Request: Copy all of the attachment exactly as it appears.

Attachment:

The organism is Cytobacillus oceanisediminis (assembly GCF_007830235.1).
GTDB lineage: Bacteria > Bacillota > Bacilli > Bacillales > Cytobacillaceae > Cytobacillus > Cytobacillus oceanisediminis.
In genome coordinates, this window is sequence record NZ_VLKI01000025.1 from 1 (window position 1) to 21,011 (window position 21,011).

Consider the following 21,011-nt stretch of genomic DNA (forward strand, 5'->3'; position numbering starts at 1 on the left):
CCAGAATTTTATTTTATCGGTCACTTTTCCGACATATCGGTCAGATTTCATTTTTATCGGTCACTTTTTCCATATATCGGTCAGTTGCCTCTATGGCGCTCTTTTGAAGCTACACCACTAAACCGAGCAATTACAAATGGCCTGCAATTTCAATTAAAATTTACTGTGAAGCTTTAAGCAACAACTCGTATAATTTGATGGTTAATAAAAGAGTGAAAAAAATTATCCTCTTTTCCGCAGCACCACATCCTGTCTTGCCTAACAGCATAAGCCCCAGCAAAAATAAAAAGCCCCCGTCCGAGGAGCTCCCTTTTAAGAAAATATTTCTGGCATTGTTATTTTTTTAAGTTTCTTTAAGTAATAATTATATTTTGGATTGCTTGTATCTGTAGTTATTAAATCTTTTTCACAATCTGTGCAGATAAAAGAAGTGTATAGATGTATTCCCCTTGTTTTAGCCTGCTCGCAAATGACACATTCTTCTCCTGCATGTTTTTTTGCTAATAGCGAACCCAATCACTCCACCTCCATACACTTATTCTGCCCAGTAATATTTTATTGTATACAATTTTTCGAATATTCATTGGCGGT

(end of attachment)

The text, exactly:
The organism is Cytobacillus oceanisediminis (assembly GCF_007830235.1).
GTDB lineage: Bacteria > Bacillota > Bacilli > Bacillales > Cytobacillaceae > Cytobacillus > Cytobacillus oceanisediminis.
In genome coordinates, this window is sequence record NZ_VLKI01000025.1 from 1 (window position 1) to 21,011 (window position 21,011).

Consider the following 21,011-nt stretch of genomic DNA (forward strand, 5'->3'; position numbering starts at 1 on the left):
CCAGAATTTTATTTTATCGGTCACTTTTCCGACATATCGGTCAGATTTCATTTTTATCGGTCACTTTTTCCATATATCGGTCAGTTGCCTCTATGGCGCTCTTTTGAAGCTACACCACTAAACCGAGCAATTACAAATGGCCTGCAATTTCAATTAAAATTTACTGTGAAGCTTTAAGCAACAACTCGTATAATTTGATGGTTAATAAAAGAGTGAAAAAAATTATCCTCTTTTCCGCAGCACCACATCCTGTCTTGCCTAACAGCATAAGCCCCAGCAAAAATAAAAAGCCCCCGTCCGAGGAGCTCCCTTTTAAGAAAATATTTCTGGCATTGTTATTTTTTTAAGTTTCTTTAAGTAATAATTATATTTTGGATTGCTTGTATCTGTAGTTATTAAATCTTTTTCACAATCTGTGCAGATAAAAGAAGTGTATAGATGTATTCCCCTTGTTTTAGCCTGCTCGCAAATGACACATTCTTCTCCTGCATGTTTTTTTGCTAATAGCGAACCCAATCACTCCACCTCCATACACTTATTCTGCCCAGTAATATTTTATTGTATACAATTTTTCGAATATTCATTGGCGGT